The man deemed responsible for a crane collapse that terminally injured a Tribaca pedestrian has filed a lawsuit alleging defamation in Manhattan Supreme Court. A 38-year-old mathematician from Prague was walking from the subway stop at Chambers Street to his office. He died after being struck by the crane.
The 58-year-old crane operator had his operator's license suspended after the New York City Department of Buildings investigated the accident in February 2016. The crane toppled over when wind gusted during the morning commute. Ten months' post-accident, the inquiry report was released, naming the crane operator as the one who was at fault for not securing the heavy equipment the evening before. He was also found to have lowered its boom improperly.
According to the lawsuit filed this week, the operator alleges that the investigation incorrectly concluded he was at fault and defamed him. As such, he claims that "a full lay down of the crane each night" was not allowed at the construction site and work plans had been approved by the city that permitted the heavy equipment to remain standing overnight.
While his license remains suspended, the buildings agency stated it shall seek revocation of the operator's license. The spokesperson for the Department of Buildings announced, "Our investigation found that (the operator) acted recklessly, with tragic results."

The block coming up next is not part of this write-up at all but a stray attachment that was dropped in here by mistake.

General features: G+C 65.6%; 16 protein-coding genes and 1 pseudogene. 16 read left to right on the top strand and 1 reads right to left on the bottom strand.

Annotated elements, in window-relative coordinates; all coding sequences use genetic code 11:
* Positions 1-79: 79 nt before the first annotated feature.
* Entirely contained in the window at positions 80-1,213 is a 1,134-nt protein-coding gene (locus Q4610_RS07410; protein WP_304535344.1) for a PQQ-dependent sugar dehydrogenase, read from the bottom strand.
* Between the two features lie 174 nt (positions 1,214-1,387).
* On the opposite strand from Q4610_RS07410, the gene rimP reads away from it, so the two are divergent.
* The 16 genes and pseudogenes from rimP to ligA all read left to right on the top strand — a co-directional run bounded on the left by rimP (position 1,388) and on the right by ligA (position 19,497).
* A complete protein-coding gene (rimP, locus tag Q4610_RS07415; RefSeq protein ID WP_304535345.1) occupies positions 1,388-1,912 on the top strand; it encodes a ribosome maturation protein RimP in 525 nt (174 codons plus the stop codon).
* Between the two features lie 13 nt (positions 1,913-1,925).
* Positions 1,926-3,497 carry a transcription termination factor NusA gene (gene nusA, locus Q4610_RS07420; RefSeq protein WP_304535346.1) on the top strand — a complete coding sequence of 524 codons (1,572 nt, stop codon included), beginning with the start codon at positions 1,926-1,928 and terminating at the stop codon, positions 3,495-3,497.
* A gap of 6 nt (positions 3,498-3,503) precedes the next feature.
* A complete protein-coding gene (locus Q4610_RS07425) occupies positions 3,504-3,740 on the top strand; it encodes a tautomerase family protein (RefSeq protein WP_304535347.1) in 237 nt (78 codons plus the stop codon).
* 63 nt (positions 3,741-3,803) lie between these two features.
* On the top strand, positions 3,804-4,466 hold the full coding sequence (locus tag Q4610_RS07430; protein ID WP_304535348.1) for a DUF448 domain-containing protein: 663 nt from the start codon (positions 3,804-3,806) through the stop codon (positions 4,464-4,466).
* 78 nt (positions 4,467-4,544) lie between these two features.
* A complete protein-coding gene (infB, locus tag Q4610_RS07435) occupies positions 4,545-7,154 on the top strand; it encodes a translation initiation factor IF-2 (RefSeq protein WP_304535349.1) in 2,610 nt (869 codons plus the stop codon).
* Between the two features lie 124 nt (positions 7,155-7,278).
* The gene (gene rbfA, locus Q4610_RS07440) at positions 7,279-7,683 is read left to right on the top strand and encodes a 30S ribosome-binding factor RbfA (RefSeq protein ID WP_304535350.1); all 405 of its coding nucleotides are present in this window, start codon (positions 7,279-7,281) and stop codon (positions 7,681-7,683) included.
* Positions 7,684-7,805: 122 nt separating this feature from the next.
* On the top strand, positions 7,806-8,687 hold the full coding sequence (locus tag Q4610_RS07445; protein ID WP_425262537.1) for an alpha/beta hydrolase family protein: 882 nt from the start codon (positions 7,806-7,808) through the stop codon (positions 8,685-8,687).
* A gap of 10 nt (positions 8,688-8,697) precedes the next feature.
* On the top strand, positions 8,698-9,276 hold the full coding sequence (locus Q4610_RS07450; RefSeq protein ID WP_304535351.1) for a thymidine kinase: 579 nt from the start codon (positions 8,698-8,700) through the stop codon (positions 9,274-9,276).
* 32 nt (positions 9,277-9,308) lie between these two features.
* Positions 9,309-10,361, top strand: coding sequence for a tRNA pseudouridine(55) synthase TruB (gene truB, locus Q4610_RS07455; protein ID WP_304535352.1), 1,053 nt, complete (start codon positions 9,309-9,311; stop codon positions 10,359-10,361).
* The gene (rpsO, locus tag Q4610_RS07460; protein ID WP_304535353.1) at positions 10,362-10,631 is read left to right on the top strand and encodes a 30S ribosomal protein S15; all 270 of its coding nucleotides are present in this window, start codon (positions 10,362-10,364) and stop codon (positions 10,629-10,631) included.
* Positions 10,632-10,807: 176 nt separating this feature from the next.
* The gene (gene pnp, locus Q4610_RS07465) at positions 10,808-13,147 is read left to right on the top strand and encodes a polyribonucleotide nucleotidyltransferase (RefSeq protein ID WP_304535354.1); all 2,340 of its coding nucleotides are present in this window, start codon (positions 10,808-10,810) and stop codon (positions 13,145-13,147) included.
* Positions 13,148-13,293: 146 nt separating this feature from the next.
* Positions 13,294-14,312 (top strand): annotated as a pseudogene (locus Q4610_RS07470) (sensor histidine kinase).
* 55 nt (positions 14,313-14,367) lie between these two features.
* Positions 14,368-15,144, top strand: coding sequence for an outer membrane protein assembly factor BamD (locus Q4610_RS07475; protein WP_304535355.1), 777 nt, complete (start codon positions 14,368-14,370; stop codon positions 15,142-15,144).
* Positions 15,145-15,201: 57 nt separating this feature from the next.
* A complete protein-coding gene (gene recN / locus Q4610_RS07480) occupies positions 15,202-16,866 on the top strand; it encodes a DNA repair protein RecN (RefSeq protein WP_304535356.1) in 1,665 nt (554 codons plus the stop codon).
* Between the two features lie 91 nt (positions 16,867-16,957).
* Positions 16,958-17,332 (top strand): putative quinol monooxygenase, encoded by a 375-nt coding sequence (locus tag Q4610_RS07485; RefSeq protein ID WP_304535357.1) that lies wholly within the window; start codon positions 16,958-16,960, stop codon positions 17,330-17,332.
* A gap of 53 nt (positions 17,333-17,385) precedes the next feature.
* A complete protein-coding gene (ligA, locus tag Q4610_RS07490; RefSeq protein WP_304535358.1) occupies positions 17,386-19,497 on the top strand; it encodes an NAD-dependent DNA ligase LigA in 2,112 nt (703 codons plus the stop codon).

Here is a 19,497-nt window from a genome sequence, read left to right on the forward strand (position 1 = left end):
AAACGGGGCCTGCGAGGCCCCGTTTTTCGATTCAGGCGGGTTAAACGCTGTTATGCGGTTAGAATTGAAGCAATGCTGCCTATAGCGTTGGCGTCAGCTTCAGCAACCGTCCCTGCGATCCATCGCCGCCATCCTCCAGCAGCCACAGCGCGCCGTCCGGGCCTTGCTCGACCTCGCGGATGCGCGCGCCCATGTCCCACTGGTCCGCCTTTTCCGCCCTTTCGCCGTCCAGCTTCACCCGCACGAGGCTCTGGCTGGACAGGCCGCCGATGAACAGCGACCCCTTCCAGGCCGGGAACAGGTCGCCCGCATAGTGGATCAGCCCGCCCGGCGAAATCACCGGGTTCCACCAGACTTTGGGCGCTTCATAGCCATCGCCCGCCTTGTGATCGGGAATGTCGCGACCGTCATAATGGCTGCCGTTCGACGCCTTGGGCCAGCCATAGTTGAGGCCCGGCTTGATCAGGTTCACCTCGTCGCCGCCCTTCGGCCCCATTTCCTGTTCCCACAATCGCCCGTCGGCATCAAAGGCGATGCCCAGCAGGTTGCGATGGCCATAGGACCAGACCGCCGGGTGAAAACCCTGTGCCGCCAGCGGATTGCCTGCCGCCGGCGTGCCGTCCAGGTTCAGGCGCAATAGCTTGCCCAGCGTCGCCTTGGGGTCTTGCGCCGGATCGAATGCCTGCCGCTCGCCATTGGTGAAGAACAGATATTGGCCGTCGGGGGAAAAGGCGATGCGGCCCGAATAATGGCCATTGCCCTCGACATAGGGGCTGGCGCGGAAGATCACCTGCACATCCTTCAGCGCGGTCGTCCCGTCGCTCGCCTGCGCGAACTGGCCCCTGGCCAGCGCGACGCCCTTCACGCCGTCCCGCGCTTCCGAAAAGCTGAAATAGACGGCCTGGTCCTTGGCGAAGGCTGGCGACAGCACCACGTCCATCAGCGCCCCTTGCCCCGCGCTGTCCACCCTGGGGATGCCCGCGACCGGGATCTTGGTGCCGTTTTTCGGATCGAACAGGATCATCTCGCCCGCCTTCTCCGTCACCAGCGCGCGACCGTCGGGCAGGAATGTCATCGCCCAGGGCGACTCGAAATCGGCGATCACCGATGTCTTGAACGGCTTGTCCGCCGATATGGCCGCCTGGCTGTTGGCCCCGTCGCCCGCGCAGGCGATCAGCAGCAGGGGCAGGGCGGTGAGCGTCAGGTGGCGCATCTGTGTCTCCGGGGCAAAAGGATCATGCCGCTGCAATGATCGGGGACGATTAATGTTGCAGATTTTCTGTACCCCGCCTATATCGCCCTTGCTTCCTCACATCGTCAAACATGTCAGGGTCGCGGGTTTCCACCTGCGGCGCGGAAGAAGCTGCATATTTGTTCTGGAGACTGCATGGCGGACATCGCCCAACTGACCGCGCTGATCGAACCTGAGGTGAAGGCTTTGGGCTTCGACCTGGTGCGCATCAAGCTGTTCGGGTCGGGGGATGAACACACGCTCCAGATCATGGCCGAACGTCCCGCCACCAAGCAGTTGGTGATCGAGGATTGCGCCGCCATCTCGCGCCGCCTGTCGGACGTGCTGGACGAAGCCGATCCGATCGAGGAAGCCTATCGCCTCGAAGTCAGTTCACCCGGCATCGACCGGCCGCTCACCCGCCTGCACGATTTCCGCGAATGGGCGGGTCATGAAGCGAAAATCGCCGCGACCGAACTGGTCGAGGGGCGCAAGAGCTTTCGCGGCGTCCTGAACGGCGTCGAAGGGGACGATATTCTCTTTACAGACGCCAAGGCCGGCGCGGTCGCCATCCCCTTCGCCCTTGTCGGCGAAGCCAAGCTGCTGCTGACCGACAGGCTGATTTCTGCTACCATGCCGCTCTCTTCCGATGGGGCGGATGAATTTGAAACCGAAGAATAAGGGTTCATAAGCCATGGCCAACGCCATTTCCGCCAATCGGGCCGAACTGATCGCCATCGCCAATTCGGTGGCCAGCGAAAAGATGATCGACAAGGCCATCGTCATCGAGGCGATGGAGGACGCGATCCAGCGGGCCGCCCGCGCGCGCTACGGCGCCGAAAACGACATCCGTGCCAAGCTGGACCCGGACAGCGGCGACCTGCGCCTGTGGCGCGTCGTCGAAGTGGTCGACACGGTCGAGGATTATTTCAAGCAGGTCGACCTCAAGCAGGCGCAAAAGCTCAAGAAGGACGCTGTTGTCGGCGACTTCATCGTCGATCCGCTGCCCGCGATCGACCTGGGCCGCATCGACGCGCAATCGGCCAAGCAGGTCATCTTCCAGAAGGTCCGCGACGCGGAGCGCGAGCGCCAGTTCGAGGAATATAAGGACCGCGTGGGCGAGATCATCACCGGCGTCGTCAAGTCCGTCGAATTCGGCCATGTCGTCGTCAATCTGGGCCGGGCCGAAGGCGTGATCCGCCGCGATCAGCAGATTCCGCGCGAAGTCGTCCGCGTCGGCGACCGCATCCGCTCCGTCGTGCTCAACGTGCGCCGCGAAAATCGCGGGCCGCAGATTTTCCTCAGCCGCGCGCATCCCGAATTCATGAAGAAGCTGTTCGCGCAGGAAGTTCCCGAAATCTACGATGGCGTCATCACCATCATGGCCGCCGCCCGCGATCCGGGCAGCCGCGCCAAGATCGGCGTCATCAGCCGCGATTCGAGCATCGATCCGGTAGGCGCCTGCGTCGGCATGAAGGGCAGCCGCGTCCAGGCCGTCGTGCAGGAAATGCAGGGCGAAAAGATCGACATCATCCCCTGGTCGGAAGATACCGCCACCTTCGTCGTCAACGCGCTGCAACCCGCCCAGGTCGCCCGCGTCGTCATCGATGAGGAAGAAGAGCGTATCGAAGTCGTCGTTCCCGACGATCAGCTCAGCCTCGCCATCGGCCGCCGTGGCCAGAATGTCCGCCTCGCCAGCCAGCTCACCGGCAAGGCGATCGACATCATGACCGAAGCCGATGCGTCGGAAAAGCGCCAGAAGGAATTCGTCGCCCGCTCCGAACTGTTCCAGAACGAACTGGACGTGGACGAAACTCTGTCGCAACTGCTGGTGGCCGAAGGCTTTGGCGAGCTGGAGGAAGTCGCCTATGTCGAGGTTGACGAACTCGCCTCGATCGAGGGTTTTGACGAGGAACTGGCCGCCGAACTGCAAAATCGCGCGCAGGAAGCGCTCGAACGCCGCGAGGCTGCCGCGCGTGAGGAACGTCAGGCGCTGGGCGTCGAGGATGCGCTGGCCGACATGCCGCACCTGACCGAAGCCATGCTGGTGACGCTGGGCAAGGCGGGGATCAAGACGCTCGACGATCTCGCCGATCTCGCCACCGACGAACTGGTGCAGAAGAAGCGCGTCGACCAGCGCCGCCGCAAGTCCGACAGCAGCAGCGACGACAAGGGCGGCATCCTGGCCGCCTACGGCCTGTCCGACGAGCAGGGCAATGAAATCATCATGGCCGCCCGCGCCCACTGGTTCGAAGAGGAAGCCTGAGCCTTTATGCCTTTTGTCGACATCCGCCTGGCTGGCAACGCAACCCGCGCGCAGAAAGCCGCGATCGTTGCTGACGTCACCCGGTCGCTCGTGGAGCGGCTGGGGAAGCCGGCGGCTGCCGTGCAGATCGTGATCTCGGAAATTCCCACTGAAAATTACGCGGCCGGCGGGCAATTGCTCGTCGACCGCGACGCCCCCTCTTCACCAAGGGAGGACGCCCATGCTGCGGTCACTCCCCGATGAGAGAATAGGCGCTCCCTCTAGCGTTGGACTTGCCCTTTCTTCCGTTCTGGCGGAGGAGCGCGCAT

One defendant is Crane Tech Solutions, a contractor hired by the city to analyze the fatal crane accident. Also included in the filing was a notice of claim which indicated the plaintiff intends to sue the city for $2.5 million.
The spokesperson for the city's Law Department indicated the claim will be reviewed.
Construction accidents are not always open-and-shut cases where liability is clear. An investigation can be inherently flawed, corrupted or otherwise problematic. All avenues of liability should be explored by those injured or the survivors of the deceased.
Source: New York Daily News, "Operator of crane that killed passerby sues, says collapse was not his fault," Stephen Rex Brown, Dec. 12, 2017